In advance of the 2022 shipping season, the Great Lakes St. Lawrence Seaway Partnership says it plans to build upon last year’s boost in shipments, including Ports of Indiana-Burns Harbor. The maritime association, which represents ports along the eight bordering states and two Canadian provinces, says more than 38 million tons of products were shipped through the waterways during 2021, an increase of 1.66%.
The partnership says the nine-month shipping season saw record levels of iron ore, steel and other commodities.
“The 2021 navigation season was another consistent year for the Great Lakes St. Lawrence Seaway Development Corporation,” said Craig Middlebrook, deputy administrator of the U.S. Great Lakes St. Lawrence Seaway Development Corp. “In a year that’s been marked by sudden, unexpected, and prolonged disruptions, the resiliency of the seaway and the dependability of its operations are worth noting.”
According to the maritime partnership, the Ports of Indiana-Burns Harbor’s 2021 international tonnage increased 135% in 2021 compared to 2020.
The state ports authority says the Burns Harbor facility handled 3.39 million tons last year. There was an increase in steel slabs from 2020. Plus, the authority says steel coils from a new mill source increased the port’s overall steel coils number.
“2021 was ripe for opportunities,” said Ports of Indiana-Burns Harbor Director Ryan McCoy. “We had several non-scheduled freight shipments that landed at just the right time. Our infrastructure was ready, and we were able to capture new projects. It was a banner year.”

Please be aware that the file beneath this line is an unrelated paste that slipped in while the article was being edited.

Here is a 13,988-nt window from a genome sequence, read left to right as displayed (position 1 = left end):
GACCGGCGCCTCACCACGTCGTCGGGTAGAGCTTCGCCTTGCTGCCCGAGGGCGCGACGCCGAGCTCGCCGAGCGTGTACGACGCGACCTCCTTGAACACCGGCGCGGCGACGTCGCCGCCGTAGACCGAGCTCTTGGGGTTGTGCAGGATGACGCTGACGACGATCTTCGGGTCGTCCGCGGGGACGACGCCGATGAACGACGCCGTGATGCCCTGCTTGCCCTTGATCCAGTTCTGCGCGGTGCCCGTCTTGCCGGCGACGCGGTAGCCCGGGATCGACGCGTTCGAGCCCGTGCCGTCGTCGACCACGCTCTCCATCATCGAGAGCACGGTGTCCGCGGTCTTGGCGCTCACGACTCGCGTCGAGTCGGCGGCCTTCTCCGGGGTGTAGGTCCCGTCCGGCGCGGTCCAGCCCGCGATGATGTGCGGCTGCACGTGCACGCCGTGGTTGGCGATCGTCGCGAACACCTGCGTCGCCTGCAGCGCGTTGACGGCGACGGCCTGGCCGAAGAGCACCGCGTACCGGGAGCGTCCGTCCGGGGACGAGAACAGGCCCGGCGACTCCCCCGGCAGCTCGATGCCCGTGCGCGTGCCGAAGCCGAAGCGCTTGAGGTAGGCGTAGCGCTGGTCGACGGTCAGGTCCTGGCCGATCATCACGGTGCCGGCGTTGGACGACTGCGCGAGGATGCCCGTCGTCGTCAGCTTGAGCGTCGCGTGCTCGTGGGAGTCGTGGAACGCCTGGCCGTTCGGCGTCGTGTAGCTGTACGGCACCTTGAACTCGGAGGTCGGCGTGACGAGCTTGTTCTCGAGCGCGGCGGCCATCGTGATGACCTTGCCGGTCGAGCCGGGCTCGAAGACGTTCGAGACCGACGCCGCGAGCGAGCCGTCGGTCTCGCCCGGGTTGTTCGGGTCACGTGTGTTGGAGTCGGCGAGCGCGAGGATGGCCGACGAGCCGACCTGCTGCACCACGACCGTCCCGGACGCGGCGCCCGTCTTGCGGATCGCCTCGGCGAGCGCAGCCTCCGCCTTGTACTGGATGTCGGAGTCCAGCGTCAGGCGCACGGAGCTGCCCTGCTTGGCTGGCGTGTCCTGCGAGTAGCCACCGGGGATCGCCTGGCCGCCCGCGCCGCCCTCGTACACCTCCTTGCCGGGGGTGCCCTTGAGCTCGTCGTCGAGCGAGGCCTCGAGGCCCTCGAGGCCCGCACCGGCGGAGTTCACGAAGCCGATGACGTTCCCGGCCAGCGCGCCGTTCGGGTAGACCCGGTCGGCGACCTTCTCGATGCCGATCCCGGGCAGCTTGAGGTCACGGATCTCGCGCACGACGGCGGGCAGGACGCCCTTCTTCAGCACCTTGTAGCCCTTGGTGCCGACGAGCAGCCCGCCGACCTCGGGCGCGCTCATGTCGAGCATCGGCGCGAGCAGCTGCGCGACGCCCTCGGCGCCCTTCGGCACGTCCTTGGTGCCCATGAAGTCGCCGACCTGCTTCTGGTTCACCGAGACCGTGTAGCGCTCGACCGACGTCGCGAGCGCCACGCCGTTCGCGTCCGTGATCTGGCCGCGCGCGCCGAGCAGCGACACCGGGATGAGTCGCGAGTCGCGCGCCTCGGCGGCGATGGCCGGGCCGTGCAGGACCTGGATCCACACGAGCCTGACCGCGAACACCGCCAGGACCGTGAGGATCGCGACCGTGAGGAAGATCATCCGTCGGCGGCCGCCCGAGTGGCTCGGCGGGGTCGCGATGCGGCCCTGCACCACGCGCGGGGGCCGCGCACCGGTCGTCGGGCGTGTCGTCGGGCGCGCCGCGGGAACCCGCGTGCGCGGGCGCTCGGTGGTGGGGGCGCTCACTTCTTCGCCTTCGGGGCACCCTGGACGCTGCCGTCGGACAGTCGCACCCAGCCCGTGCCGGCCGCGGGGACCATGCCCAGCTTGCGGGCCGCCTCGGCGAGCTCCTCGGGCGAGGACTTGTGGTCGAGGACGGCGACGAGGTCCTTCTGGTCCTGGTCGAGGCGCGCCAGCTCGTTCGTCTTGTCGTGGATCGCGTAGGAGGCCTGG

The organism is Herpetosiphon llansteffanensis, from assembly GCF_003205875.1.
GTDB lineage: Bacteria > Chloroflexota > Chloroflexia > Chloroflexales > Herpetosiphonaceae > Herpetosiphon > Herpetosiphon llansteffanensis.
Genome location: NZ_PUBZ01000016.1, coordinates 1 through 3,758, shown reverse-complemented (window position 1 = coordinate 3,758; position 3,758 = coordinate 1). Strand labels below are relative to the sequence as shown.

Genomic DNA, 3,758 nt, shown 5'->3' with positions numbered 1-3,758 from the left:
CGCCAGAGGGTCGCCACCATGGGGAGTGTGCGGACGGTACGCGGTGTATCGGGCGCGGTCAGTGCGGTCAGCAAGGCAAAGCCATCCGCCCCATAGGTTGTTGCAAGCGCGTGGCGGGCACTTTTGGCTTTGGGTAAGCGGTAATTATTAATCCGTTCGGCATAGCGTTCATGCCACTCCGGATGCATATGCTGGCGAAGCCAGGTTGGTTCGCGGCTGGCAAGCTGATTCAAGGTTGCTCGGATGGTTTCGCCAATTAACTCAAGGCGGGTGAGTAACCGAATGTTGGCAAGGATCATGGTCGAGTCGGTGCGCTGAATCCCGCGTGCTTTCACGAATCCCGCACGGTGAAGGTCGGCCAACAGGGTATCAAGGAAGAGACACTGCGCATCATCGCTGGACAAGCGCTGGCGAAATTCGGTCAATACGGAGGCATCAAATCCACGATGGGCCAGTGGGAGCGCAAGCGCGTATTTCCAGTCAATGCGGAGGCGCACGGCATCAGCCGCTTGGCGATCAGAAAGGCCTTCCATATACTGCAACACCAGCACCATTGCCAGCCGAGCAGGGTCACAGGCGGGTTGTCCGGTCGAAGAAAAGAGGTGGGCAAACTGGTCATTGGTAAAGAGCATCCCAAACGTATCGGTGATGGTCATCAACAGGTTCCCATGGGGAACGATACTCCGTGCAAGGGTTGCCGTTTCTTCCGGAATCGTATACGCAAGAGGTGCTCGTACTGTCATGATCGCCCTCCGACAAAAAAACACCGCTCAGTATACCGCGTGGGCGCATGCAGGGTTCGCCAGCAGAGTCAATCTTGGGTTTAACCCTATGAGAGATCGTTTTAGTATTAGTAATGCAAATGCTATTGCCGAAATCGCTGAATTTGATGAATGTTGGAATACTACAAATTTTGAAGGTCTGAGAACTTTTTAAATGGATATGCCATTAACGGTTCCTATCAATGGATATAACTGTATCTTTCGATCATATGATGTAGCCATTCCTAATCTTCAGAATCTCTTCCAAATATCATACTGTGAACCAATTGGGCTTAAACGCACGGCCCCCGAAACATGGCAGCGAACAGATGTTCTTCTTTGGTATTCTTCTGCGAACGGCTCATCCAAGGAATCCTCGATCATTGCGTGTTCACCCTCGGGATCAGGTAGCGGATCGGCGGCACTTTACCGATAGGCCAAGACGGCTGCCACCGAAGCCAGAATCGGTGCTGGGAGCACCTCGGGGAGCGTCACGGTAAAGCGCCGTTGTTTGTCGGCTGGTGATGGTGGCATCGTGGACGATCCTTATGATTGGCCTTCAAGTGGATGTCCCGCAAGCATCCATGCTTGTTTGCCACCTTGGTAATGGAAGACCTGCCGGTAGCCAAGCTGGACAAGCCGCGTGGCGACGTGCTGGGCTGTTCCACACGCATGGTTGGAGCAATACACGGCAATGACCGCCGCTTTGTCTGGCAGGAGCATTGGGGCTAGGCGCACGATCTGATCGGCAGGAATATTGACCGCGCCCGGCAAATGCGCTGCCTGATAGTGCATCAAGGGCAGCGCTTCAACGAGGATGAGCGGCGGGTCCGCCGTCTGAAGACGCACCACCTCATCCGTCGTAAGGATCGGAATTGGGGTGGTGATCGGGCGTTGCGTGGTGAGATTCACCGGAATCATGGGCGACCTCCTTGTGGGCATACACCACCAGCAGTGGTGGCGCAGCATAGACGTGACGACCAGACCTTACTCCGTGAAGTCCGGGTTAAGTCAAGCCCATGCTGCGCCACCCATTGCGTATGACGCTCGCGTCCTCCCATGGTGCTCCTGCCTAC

In addition to the Lake Michigan facility, the Ports of Indiana also operates Ohio River ports in Jeffersonville and Mount Vernon. The authority says together the three operations moved more than 11 million tons of cargo in 2021, a 34% increase over the previous year.
In an interview with Inside INdiana Business, Coda said Indiana’s ports have not had to weather the same supply chain challenges as the coasts.
“The headline supply chain problems [involve] largely imported goods coming through California ports, East Coast ports. For us here in the Midwest, we’ve not experienced that amount of disruption,” said Coda. “Now, having said that, we’ve always had a supply chain challenge largely in the workforce. We’ve been in a trucker shortage for 10 years; it’s not news to anybody who deals in transportation and logistics.”